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Panorama of the West Country with a terrifying story and views from the “top of the world”

There are times when it’s a good idea to climb a mountain to get a better view of the world around you. The right kind of hill will do.

Or a ridge, an escarpment, or indeed any eminence that is capable of giving you an overview of the world in which you live. The point is that being high can lift your spirits and somehow help you put the complexities of life into perspective.




The Southwest region has a variety of peaks that will do the trick, but some are better than others when it comes to providing the drama of this 360-degree panorama.

The crest of the Quantock Hills is one of the most beautiful I know, and I say this not only because I was born under the shelter of those lovely hills, and therefore have an undying love for their soft contours, but because the views from a walk along these modest peaks is better and more extensive than you would get from many mountains 10 times their height.

I was telling all this to a friend and editor of our sister paper, The Western Daily Press Richard Bache, who joined me on a walk along the airy ridge of the Quantock – and I promised him that, if the weather was good, he would be treated to a vast panorama that would encompass more than a third from the large geographical area covered by it. own newspaper.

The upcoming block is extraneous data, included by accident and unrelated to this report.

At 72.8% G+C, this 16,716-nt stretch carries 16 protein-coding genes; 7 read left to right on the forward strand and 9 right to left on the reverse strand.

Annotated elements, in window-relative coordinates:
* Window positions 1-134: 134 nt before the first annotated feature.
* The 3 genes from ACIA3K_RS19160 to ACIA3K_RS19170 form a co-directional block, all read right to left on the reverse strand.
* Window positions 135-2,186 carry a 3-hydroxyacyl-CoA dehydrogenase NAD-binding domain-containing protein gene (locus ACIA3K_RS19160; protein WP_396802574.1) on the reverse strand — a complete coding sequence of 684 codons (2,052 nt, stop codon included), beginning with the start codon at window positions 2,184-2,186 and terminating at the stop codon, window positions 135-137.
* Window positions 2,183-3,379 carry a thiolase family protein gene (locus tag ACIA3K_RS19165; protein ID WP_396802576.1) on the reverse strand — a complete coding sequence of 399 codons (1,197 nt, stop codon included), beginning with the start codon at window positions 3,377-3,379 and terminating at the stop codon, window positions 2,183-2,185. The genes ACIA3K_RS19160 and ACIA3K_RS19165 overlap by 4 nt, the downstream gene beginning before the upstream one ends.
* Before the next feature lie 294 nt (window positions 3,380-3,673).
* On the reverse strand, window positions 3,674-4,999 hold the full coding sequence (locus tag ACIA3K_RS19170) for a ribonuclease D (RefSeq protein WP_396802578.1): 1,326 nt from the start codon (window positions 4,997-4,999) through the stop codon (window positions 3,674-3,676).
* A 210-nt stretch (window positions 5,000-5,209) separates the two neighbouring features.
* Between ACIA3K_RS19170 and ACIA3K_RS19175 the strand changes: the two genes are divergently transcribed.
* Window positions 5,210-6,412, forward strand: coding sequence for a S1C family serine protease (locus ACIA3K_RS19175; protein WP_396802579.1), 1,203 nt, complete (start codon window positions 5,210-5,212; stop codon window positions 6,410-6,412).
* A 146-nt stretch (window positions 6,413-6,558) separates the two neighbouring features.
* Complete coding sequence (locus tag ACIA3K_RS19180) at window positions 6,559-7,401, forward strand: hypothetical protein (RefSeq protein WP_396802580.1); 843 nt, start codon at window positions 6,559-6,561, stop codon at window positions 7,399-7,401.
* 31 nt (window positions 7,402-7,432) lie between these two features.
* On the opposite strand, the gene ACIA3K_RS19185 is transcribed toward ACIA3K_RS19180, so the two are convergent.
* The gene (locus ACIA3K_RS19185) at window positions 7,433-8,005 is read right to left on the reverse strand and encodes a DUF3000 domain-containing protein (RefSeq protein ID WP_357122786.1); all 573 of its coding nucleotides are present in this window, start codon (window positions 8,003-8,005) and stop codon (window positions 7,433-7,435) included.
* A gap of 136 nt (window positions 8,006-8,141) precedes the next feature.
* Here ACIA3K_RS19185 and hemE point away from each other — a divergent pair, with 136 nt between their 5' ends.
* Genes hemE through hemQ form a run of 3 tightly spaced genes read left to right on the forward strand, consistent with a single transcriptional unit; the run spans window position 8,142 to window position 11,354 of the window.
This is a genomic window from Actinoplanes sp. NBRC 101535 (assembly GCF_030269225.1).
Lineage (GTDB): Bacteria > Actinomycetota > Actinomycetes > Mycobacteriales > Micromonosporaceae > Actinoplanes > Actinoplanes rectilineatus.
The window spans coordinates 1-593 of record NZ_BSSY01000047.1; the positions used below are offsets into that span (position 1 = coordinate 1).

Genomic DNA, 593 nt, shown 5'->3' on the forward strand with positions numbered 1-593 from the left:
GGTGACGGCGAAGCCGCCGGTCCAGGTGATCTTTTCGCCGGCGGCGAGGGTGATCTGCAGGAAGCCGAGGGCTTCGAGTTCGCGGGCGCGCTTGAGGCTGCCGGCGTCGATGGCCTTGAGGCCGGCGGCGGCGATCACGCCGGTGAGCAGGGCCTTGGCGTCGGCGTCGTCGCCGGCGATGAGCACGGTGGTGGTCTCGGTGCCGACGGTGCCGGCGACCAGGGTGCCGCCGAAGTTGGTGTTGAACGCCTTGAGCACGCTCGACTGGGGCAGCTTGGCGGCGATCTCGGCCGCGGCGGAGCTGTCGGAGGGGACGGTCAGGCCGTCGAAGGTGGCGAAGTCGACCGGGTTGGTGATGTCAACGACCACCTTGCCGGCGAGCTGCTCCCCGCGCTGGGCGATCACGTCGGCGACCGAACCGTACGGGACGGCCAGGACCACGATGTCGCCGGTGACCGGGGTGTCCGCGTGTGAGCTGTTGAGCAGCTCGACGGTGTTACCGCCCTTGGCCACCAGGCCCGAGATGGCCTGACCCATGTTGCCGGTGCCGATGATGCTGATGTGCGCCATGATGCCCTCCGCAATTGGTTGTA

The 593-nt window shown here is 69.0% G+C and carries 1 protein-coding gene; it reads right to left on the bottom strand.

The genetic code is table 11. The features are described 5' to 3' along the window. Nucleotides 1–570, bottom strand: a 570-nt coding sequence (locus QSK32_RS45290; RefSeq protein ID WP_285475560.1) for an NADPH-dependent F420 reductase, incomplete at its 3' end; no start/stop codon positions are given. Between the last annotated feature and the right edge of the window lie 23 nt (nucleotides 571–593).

An invitation I imagined sounded pretty impressive, until I told him we were meeting at a place called Dead Woman’s Ditch. While we were on the phone, I don’t know if his expression changed to one of mild alarm at this rather terrible place name – but he agreed to come anyway, so he must have been convinced that it would be a good idea to enjoy. those views of almost all of Somerset, as well as views of Gloucestershire, Dorset and even Wiltshire and Worcestershire, not forgetting a large chunk of Devon in the form of the Blackdown Hills and distant Dartmoor. It is said that you can see a total of 12 counties from the top of the Quantocks, if you count those in Wales on the other side of the Bristol Channel.

As for the awesomeness of Dead Woman’s Ditch, I also promised Richard I’d tell him all about the scintillating story behind the name. Which of course was a bit disingenuous of me as it was an excuse to plug my novel. The last sweeps – a story that has the dead woman in question at the very center of its narrative.

Martin Hesp reads from his novel, The Last Broomsquire(Image: Martin Hesp)

The moat is actually a prehistoric rampart, erected for defensive purposes to help keep Bronze Age people safe – but Jane Shorney was far from safe when she visited the site just over 200 years ago. I’m not sure how close she was to the ditch that is now so indelibly linked to her death – local legend says she was killed here, but some say she went to meet her maker further down the hill. Wherever it was, the grim truth of the matter is that one fateful night, Jane flew at her husband, John Walford, in a rage, and he felled her with a blow before finishing the job with his knife.

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